The Southeastern Raptor Center and the Georgia Department of Natural Resources will return a young, healthy Bald Eagle to the wild Saturday, Nov. 11, at Lake Park, Ga.
The release, which coincides with Veterans Day, is set for 2 p.m. EST at Grassy Pond, a 500-acre public recreation area operated by Moody Air Force Base just north of the Georgia/Florida line. The event is open to the public. Admission to Grassy Pond is $5 per vehicle for up to six people, and $2 per additional person. (There is no charge for Department of Defense cardholders.)
The Southeastern Raptor Center rehabilitated the bird. DNR’s policy is to return rehabbed eagles to the area they were found. A citizen found this immature bald eagle near Lake Park in April, and DNR officials worked to get it to the SRC, a division of the College of Veterinary Medicine.
The raptor was “emaciated, dehydrated and infested with parasites” when it arrived at the center on April 23, said Dr. Seth Oster, an avian veterinarian.
“There were no underlying causes, such as a serious injury, found for the eagle’s condition,” he added. “It is suspected the bird was a recent fledgling that hadn’t learned the skills to provide for itself.”
DNR officials said it’s likely the eagle came from a nest in the Lake Park area.
Center staff and volunteers rehabilitated the eagle (case No. 2017-089), to ensure it is healthy to survive on its own in the wild.
Former center volunteer Katy Hyland, now a technician at the Veterinary Teaching Hospital, will release the eagle as a thank you for her work at the center. “I volunteered there from 2014 until this past May,” she said. “As a volunteer I did everything from cleaning cages to feeding and medicating birds.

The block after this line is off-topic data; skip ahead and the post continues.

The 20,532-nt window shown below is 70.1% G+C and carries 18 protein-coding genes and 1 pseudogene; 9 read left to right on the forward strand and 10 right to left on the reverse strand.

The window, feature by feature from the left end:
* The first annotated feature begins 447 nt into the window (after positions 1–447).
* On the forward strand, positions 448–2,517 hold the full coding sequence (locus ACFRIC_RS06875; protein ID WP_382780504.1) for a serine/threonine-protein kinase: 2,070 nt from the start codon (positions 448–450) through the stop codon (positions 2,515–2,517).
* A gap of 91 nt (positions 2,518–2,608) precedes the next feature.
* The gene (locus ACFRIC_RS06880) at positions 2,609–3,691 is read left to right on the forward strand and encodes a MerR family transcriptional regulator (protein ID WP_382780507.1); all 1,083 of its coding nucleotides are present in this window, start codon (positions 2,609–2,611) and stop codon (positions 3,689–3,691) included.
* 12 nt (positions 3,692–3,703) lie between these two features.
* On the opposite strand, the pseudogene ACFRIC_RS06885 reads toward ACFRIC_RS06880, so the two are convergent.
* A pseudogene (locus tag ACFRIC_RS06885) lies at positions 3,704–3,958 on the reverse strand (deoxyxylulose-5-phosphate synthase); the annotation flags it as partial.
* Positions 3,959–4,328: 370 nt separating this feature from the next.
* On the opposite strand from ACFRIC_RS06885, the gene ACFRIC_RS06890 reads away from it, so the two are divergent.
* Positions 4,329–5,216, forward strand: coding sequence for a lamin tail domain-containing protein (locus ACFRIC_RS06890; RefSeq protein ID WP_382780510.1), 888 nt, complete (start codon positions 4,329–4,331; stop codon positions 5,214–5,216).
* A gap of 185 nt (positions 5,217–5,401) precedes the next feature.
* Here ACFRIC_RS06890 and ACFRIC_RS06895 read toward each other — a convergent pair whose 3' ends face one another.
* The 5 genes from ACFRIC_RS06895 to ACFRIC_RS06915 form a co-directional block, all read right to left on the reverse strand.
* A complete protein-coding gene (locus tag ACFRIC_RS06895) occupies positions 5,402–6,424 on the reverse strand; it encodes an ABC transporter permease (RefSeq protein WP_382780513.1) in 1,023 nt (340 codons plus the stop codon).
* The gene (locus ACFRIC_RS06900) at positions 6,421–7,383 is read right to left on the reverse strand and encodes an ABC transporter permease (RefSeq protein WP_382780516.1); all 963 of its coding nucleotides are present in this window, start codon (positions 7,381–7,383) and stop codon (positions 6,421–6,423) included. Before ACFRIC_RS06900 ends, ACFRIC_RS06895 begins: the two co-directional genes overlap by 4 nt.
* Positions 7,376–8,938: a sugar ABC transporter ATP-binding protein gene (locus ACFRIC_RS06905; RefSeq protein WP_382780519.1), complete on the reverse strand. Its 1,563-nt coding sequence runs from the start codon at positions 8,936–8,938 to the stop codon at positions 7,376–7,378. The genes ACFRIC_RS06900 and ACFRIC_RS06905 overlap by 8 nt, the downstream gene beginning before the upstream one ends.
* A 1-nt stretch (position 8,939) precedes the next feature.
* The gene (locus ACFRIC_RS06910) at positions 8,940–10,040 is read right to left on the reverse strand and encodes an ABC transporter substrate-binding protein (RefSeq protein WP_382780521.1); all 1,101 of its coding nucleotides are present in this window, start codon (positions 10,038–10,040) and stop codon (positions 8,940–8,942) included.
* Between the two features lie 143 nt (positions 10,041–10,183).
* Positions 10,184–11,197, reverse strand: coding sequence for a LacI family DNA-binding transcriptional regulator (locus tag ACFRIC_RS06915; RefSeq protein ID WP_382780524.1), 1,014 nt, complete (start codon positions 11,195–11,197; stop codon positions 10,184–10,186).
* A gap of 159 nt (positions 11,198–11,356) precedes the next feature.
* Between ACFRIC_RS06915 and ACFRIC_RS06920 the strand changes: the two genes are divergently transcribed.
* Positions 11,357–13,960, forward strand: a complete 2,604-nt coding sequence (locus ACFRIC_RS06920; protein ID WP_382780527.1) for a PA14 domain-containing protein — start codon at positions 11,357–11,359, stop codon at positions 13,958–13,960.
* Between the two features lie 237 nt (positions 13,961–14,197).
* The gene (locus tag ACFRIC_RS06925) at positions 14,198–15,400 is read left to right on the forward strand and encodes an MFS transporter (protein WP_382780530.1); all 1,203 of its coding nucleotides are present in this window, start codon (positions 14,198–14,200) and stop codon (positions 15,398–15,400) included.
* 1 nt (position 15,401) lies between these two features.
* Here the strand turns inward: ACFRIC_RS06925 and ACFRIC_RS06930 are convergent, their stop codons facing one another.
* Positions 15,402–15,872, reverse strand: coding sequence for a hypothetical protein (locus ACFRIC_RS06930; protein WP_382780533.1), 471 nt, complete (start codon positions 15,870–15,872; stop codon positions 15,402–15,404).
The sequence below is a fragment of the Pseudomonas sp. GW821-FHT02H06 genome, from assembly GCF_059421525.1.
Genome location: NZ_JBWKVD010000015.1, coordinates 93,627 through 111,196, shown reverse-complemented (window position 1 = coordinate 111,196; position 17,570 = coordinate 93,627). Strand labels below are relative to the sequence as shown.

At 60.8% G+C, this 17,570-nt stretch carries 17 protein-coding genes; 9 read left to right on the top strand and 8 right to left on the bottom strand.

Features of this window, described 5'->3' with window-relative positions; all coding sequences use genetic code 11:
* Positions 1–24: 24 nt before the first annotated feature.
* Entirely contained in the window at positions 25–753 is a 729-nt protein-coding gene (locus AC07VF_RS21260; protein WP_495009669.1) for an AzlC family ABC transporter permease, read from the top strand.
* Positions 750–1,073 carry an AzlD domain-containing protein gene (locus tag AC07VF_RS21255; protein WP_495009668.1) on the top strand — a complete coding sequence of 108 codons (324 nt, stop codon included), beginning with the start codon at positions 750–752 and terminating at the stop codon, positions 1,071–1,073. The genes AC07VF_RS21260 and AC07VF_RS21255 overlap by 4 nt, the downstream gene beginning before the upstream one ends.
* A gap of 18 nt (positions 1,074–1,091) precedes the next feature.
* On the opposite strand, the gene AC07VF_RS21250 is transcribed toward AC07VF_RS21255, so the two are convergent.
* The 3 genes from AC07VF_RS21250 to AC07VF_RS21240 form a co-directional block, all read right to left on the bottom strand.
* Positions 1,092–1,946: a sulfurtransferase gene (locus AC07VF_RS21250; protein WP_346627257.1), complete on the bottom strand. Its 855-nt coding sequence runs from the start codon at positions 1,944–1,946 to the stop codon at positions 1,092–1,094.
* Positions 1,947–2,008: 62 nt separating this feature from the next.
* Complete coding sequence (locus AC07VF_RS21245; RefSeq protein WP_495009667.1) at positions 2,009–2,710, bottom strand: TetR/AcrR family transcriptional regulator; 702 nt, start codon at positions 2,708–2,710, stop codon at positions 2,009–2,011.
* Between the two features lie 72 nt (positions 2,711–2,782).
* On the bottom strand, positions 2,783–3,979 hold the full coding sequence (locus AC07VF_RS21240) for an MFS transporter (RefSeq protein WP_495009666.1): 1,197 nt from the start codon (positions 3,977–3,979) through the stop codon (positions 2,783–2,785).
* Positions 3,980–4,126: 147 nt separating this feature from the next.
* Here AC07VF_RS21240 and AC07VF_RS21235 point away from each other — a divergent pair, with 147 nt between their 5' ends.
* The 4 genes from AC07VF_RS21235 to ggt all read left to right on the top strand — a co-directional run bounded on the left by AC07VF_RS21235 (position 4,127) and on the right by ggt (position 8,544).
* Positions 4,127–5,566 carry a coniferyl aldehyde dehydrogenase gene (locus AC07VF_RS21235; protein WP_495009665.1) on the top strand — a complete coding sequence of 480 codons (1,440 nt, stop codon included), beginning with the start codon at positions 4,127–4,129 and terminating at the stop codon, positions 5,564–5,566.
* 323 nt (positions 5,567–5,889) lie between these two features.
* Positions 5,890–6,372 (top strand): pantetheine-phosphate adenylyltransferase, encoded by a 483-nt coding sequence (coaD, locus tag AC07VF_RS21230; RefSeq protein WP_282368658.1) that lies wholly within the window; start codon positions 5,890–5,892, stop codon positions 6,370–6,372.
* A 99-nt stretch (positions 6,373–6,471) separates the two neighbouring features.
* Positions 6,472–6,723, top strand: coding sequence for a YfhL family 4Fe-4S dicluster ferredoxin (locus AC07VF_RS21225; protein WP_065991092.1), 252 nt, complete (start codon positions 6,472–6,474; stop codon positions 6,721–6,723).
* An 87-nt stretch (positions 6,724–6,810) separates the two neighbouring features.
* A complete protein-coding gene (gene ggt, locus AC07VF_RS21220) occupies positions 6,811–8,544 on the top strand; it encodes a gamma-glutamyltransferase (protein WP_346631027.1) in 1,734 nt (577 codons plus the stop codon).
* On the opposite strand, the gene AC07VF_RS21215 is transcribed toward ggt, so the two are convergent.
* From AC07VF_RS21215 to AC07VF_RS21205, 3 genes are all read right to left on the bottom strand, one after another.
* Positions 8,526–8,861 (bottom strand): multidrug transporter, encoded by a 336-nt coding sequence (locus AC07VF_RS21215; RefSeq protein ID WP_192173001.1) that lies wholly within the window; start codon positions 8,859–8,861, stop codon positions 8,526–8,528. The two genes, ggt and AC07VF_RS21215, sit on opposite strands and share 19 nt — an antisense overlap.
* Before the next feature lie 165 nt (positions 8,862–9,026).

“I think I started handling eagles in 2015 [when I became a] student worker, that was an everyday job as volunteers are not allowed to handle them.
“I graduated from Auburn in May and now work for the college’s Emergency and Critical Care Service [in the Teaching Hospital] as a technician/nurse,” Hyland added. “The raptor center was a rewarding experience, especially when we got to do releases. I am thankful to Dr. Oster and Dr. [Jamie] Bellah. Throughout my studies at Auburn, it consistently brought me joy and kept me going. I would say it was one of the best jobs I have ever had!”
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A complete record of the eagle’s care can be found at: https://w2.vetmed.auburn.edu/rm1/html/2017-089.html. To learn more about Grassy Pond, go to www.facebook.com/moodygrassypond, www.moodyfss.com/grassy-pond or call (229) 559-5840.
About the Southeastern Raptor Center
The Southeastern Raptor Center has a mission of education and rehabilitation. Through hundreds of educational programs each year around the Southeast and healing injured birds of prey and releasing them back into the wild, the center promotes wildlife conservation for the U.S. Fish and Wildlife Service and the Auburn University College of Veterinary Medicine.
About the Georgia DNR
DNR manages Georgia’s natural and cultural resources. The agency’s Wildlife Resources Division is charged with conserving, enhancing and promoting the state’s wildlife resources, including game and nongame animals (such as bald eagles), fish, protected plants and natural habitats.
Contacts: Janet McCoy, Auburn College of Veterinary Medicine, 334/844-3698, email@example.com, or Rick Lavender, Georgia DNR, 706/557-3327, firstname.lastname@example.org.